Share Name Share Symbol Market Type Share ISIN Share Description
Wyatt Group LSE:WYT London Ordinary Share GB0030320112 ORD 1P
  Price Change % Change Share Price Bid Price Offer Price High Price Low Price Open Price Shares Traded Last Trade
  +0.00p +0.00% 1.75p 0.00p 0.00p - - - 0.00 05:00:10
Industry Sector Turnover (m) Profit (m) EPS - Basic PE Ratio Market Cap (m)
Unknown 2.2 0.4 -3.4 - 0.22

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Date Time Title Posts
15/4/200908:40Wyatt Group PLC540.00
02/3/200419:47I'M BACKING BOB - How about You?19.00

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Wyatt (WYT) Top Chat Posts

DateSubject
06/1/2009
12:13
tiredoldbroker: Let's revisit what toss-pot Treacle said about this stock: "Treacle28 - 10 Aug'08 - 20:03 - 519 of 531 Just 25K available at 4.20p at close on Friday and then 4.45p for higher amount. Not many shares in free float though. Think some Independent readers will have a speculative punt tomorrow with mkt capt only 0.60m. With all the disposals now made the next set of figures will be extremely positive on 2-3m minimum turnover and 500K minimum gross profit (20p at Interims in December with 2.80m mkt capt). Plus, one more acquisition coming. May well be RTO as pursued last summer." Yes, Treacle being as "accurate" as ever - those two forecasts of "next set of figures will be extremely positive... 500K minimum gross profit" and "20p at Interims in December" contrast so fundamentally with the £371K pre tax loss and share price of just 1.5p bid. No wonder Treacle's gone quiet.
11/8/2008
13:27
tiredoldbroker: Poor old Treacle, tries everything to ramp it up over the weekend, gives up going out and having a life to scour the net for something to post here, and the share price goes down! Guess Treacle must be at least £60 down on this penny punt by now, that's a lot of money off a fortnightly giro.
09/8/2008
12:41
treacle28: Well summarised and good number of positives and highlighting that a hell of a lot more upside potential than downside at current mkt capt and share price:-hopefully may bring in some buyers next week. The 5 year chart shows another one of those 150-200% spikes is due imo! But two encouraging developments last week left the impression that the shares have, even in today's depressed market, been overlooked. The group has accomplished what looks like a rewarding deal and another is in the pipeline. It also produced figures rather better than I expected. Indeed, there is a reasonable case for hanging on. The last right issue was in January 2005, raising around £600,000 at 18p and all the participants have held their shares. A rights issue for an acquisition which would transform the company (similar deal talks failed last summer) would also bring more positives even though they would be issuing more shares imo. Only 14m shares in issue! The percentage of AIM securities which are in issue that are not in public hands is 52.75% Institution Interest Percentage Ruffer LLP 2,676,000 19.03 Dartington Portfolio Nominees Ltd 2,041,887 14.52 Mr Bob Holt 1,112,556 7.91 Mr Ian Rummels 1,066,086 7.58 Noble Fund Managers Ltd 500,000 3.55 AXA S.A 449,444 3.20 Shareholding data last updated on 14th July 2008 http://www.wyattgroup.co.uk/results.html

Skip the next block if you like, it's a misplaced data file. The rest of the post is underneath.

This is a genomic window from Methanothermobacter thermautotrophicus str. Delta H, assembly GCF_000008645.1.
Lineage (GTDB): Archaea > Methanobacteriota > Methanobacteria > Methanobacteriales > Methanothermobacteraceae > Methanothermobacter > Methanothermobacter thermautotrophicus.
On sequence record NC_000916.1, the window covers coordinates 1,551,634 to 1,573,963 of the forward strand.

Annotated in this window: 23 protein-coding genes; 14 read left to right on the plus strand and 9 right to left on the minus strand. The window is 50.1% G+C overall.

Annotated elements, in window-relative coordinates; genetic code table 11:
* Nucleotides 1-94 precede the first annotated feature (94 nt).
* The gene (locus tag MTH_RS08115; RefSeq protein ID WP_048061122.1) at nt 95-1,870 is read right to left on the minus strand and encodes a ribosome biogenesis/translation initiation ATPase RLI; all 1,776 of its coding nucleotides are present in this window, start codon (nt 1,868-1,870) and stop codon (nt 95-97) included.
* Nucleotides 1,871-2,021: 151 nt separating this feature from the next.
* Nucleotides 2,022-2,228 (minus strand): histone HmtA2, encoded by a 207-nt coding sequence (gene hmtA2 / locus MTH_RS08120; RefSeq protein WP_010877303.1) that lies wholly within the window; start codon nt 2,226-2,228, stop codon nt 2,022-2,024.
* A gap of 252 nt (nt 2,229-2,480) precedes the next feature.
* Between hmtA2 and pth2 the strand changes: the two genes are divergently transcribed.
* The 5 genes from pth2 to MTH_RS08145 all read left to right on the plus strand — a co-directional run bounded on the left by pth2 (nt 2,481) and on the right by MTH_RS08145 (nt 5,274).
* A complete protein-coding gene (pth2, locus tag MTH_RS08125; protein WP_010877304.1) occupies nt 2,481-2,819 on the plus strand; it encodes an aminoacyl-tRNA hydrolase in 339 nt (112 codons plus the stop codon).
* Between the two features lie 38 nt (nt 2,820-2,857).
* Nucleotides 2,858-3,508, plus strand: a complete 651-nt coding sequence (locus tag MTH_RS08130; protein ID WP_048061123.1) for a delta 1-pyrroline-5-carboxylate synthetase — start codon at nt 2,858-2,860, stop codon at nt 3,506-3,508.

07/8/2008
10:54
tiredoldbroker: Poor old Treacle, not got anything useful to say, not got any honest answers, so reduced to imagining that other people deal in the same penny packets he does ! I wouldn't even waste £40 on WYT, the share price is not going up.
06/8/2008
09:23
tiredoldbroker: Yeah but Treacle the problem is, you expected the share price to go up ahead of the figures; then on the figures; then after the figures; and you're wrong every time ! The balance sheet is shot to bits, the company will be lucky to remain in profit at the pre tax level this year, there's nothing to go for.
04/8/2008
14:47
tiredoldbroker: Of course, Cancer6/Treacle28 was claiming the share price would go up ahead of the figures... then on the figures... then after the figures... now 'soon' but in the future... and all the time, ignoring the company saying its only profitable business "was hit by a change in tax legislation at the end of 2007 which will have a significant adverse affect on Group's trading in the current year"; a 25% drop in gross profit and the group is lossmaking in the current year, at the pre tax level.
18/7/2008
21:28
tiredoldbroker: "Lord" Santafe, do stop posting such drivel. What you've actually said above is that apart from FPS, nearly all Cancer6's stock picks have gone down the pan; yet your conclusion is that 'he knows what he's talking about' ! Can't you see that you're contradicting yourself and talking sheer nonsense? No wonder you were apparently made bankrupt earlier this year as a result of your disastrous stock picking over the last few years. And as far as FPS goes, the accounts may show that the company has cash; but it's along way between that and the shareholders seeing any of it. They have just over £1m in Jersey and forecast their overheads for 2008 as about £730,000; that might leave them £300,000 in January 2009, if they don't just blow the lot; and if they get into hassle with the Chinese authorities, you can write off any hope of extracting funds from China. Every chance that the shareholders will get less than the suspension price. And have you even tried to work out the state of WYT's balance sheet after the closures, mothballing and sale to management they've done in the last year or so ? There's simply not enough left in WYT to support their debt, their battered balance sheet, and the vastly higher share price Cancer6 keeps telling fairies about.